The tour was free to us because we made reservations to eat at the vineyard's restaurant, Palladio; however, if you decide not to eat there, the cost for the tasting room is $7.

Lunch at Palladio

By the time we walked over to Palladio, we were starving and slightly tipsy from the wine Olympics. While Palladio offers two, three or four course meals, we opted for the four course meal with wine pairings for $71 and it turned out to be a great decision. Here were our choices:

First Course: Tartare di Tonno (tuna tartare)
Second Course: Gnocchi con Pomodorini e Spinaci (potato gnocci)
Third Course: Salmone al Vapore con Pesto (pesto salmon)

First Course: Speck e Melone (melon dish)
Second Course: Risotto alla Polpa Di Granchio e Pomodoro (roasted tomato risotto)
Third Course: Bistecca Di Manzo alla Griglia (grilled hanger steak)

We both opted for the Tiramisú in Due Modi (one lemon and one chocolate tiramisú). I still think about this tiramisú from time to time. It was that delicious.

First Course: Barboursville Vineyards Sauvignon Blanc Reserve 2015
Second Course: Barboursville Vineyards Chardonnay Reserve 2016
Third Course: Barboursville Vineyards Sangiovese Reserve 2015

The meal was well-worth the price and the service was excellent. The dining room was quaint so reservations are highly recommended, especially on weekends.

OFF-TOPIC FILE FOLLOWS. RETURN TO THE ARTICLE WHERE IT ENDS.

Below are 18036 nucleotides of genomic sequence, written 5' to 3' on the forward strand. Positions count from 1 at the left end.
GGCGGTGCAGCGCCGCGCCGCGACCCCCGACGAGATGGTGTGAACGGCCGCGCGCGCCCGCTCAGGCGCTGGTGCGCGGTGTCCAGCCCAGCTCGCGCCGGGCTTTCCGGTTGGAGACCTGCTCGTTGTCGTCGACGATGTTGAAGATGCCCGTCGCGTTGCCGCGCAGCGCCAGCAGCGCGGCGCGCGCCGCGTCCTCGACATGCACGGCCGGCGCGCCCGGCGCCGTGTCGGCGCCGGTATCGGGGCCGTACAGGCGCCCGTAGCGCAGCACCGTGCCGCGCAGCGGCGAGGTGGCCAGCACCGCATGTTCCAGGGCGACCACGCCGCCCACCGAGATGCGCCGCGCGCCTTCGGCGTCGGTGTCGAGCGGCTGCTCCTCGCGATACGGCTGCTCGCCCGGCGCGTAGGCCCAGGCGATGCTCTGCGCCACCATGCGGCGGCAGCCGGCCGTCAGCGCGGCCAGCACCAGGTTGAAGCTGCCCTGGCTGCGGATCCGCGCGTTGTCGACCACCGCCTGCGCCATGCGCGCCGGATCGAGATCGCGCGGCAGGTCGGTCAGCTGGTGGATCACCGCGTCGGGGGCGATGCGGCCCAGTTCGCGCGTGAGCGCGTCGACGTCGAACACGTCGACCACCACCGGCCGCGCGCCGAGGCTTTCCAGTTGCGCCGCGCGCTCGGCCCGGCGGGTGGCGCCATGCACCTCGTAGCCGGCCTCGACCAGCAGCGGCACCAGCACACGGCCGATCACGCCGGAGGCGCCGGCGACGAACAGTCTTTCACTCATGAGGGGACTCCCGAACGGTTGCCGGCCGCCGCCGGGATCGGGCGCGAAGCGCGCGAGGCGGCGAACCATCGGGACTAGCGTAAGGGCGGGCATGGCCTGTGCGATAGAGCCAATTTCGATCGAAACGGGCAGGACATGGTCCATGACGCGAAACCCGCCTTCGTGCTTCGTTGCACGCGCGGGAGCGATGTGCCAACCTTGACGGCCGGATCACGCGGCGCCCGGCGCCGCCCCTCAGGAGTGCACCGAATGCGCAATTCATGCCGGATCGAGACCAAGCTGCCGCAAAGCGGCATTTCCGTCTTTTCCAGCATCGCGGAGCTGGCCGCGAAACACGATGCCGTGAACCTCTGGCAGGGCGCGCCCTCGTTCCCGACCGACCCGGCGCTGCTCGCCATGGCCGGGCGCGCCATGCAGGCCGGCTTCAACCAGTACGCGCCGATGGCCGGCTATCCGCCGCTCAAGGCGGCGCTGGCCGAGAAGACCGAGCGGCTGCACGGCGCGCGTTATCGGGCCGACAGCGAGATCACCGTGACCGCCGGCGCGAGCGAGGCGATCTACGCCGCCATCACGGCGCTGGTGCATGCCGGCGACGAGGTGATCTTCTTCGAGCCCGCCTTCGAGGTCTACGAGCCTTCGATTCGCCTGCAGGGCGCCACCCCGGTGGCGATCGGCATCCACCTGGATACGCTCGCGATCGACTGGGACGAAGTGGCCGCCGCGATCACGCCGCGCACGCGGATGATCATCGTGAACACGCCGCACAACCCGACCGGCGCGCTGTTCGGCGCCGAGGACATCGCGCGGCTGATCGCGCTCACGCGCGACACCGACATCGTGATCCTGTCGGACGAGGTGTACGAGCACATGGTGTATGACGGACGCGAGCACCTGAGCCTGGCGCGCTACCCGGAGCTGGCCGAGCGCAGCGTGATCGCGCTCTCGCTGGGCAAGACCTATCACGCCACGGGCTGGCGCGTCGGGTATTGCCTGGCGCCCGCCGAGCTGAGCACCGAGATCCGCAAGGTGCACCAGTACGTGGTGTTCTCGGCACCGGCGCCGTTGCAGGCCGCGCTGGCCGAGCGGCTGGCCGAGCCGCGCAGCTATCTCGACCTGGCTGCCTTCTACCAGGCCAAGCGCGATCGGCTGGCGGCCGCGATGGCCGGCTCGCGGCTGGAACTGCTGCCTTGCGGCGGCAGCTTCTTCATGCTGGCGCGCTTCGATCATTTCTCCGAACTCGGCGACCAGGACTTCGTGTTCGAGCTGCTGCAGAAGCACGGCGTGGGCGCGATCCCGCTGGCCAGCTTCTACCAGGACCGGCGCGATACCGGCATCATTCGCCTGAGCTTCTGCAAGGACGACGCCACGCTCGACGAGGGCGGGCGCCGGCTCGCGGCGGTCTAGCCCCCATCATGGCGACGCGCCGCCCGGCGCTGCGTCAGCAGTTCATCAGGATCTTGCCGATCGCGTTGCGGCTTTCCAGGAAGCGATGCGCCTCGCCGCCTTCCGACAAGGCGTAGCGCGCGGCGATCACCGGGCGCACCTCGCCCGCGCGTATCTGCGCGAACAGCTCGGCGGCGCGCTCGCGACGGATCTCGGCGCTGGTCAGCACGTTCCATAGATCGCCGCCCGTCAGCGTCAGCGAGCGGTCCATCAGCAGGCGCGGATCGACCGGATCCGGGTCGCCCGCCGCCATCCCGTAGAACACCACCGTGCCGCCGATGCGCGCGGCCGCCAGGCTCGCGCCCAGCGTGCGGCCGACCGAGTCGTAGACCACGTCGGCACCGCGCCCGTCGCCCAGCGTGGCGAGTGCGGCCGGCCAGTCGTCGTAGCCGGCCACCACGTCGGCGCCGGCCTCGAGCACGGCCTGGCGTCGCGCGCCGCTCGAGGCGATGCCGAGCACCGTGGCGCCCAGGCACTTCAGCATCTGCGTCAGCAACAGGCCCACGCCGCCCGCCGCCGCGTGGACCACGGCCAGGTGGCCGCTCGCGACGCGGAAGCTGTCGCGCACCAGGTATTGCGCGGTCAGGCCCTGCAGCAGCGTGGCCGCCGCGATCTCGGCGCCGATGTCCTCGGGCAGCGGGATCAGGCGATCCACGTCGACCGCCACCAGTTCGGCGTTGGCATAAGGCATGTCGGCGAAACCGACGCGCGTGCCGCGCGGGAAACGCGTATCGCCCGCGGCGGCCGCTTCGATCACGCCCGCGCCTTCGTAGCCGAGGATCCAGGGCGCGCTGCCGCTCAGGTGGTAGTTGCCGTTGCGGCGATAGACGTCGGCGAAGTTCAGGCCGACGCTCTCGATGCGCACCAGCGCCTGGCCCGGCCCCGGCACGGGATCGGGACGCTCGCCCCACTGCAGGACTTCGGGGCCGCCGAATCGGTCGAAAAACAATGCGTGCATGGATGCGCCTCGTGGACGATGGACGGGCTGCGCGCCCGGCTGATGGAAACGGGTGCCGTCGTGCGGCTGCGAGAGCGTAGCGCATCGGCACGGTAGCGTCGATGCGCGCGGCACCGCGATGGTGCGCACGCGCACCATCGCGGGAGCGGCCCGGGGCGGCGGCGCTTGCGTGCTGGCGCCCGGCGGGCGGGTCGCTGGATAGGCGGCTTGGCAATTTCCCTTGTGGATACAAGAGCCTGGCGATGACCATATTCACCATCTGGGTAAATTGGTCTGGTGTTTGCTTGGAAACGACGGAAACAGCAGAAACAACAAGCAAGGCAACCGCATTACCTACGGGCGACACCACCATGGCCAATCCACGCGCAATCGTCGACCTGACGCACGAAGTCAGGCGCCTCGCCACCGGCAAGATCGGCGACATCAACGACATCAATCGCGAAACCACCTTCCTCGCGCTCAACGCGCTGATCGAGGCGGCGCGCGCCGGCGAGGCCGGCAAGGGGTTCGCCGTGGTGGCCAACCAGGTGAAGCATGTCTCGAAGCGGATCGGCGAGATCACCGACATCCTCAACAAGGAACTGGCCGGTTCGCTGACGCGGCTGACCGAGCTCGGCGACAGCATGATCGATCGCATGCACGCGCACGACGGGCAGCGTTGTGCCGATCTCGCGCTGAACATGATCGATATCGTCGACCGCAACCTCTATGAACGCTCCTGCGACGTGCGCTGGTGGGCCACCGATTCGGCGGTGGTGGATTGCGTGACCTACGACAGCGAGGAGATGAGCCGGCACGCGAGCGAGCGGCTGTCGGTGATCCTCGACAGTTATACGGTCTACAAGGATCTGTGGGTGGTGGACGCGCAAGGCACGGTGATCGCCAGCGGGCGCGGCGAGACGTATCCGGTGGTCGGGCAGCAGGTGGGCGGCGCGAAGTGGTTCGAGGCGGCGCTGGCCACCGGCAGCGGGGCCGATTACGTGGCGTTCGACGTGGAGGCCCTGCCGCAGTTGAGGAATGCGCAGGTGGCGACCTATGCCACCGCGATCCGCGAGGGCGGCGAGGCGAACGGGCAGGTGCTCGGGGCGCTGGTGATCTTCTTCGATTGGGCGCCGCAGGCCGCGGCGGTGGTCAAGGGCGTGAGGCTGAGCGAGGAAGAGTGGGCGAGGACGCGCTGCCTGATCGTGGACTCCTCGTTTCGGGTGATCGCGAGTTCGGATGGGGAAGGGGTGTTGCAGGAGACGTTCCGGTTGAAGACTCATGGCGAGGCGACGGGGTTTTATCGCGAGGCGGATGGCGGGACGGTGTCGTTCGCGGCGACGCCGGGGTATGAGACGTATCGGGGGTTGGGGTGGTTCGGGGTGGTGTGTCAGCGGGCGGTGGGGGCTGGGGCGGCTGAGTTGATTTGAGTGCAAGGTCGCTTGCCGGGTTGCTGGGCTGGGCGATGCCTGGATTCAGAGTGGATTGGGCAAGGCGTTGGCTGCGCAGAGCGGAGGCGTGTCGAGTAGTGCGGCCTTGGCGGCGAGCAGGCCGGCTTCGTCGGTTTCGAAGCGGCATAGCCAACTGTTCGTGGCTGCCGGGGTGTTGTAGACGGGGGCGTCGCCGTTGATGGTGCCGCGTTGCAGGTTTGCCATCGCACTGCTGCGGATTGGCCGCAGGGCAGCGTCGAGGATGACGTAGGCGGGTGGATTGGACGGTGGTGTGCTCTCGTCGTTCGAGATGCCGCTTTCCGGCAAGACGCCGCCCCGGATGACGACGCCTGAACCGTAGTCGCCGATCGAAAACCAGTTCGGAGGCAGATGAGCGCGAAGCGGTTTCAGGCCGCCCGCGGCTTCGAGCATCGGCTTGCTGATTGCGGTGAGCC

Library 1821

Next, we stopped by Library 1821 where we shared another flight of five wines. This is another tasting area at the vineyard, where their more vintage wines are offered. Since it was a gorgeous day, we sat on the patio that overlooked their beautiful vineyards and Blue Ridge Mountains. 

In addition to being a tasting room, Library 1821 is a repository for selected documents from the vineyard's history, such as the letter by President John Quincy Adams appointing James Barbour to his cabinet as Secretary of War and original household china donated by descendants of the Barbour family.

Jefferson Ruins

Our final stop of the day was a self-guided tour through ruins, located just down the road from the main house. According to Virginia Tourism,

Preserved as a ruin after its destruction by fire on December 25, 1884, Barboursville was one of the largest and finest residences in the region. The only building in Orange County known to have been designed by Thomas Jefferson, Barboursville was constructed between 1814-1822 for Jefferson's friend James Barbour, who served as governor of Virginia, U.S. senator and secretary of war. A brick Flemish-bond mansion with a hipped roof, Barboursville stood two stories high over an English basement. After the fire, the family renovated a pair of brick dependencies to the west of the mansion.

If you're really looking for a getaway, you can also stay the night in one of the vineyard's suites on the property. I'm glad I decided to spend most of the day at Barboursville Vineyards. It was a one stop shop for enjoying the best of Virginian wines and learning a little about the area's history. A day (and night) at Barboursville can truly feel like a getaway.